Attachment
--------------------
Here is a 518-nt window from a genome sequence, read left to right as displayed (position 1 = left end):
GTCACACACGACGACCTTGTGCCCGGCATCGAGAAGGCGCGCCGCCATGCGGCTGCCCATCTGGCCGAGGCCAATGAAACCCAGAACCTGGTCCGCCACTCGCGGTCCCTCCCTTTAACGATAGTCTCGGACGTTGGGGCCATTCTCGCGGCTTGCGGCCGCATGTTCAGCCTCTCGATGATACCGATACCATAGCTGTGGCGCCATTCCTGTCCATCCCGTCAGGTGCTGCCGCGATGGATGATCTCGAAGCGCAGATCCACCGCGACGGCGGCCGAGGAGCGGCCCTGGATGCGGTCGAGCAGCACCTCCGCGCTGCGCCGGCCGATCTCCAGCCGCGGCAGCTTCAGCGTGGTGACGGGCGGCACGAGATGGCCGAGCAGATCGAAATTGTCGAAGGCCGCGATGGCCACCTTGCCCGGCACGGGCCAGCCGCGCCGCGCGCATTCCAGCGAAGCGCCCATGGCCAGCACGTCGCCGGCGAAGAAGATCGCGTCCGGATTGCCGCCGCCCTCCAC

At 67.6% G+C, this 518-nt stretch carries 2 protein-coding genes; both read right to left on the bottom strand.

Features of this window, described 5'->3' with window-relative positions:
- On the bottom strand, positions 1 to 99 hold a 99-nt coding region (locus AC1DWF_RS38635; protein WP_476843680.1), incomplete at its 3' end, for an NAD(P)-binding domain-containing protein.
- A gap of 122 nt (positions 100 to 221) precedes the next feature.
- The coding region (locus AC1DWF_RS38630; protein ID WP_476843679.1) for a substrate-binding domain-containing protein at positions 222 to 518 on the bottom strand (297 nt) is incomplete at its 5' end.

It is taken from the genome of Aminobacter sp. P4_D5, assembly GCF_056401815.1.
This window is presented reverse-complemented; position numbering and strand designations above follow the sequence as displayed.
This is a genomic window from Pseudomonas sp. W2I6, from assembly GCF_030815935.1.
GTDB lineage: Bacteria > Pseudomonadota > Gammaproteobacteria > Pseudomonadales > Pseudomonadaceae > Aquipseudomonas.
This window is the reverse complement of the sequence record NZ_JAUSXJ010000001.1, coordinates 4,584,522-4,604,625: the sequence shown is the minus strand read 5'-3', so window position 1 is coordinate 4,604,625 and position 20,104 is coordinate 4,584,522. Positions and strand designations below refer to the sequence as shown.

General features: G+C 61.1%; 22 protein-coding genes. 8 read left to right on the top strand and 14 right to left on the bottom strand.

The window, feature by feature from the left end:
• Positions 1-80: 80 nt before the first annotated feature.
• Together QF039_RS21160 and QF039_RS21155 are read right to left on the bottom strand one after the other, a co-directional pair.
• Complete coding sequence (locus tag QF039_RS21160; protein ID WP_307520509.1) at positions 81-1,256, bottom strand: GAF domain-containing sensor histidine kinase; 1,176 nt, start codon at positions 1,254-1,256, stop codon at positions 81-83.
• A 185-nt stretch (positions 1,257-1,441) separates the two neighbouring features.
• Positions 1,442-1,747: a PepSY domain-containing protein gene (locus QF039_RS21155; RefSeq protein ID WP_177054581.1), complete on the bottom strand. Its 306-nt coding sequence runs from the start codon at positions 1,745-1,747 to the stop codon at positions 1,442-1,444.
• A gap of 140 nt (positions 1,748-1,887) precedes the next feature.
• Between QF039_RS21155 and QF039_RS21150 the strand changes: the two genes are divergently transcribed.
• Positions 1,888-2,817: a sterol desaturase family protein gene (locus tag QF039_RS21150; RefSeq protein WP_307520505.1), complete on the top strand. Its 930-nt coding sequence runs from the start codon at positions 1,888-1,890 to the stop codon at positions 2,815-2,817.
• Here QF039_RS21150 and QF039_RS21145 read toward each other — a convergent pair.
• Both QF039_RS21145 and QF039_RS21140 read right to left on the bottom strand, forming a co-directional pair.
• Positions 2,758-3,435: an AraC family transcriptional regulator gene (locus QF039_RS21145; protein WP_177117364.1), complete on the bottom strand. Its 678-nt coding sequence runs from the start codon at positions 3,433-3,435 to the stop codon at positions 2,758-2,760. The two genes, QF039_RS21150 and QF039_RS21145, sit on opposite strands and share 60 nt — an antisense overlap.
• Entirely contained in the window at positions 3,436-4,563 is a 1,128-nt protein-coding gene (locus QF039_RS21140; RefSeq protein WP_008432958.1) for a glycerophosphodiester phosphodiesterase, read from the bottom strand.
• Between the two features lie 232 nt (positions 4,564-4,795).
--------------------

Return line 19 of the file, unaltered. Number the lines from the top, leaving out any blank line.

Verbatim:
• Positions 1,442-1,747: a PepSY domain-containing protein gene (locus QF039_RS21155; RefSeq protein ID WP_177054581.1), complete on the bottom strand. Its 306-nt coding sequence runs from the start codon at positions 1,745-1,747 to the stop codon at positions 1,442-1,444.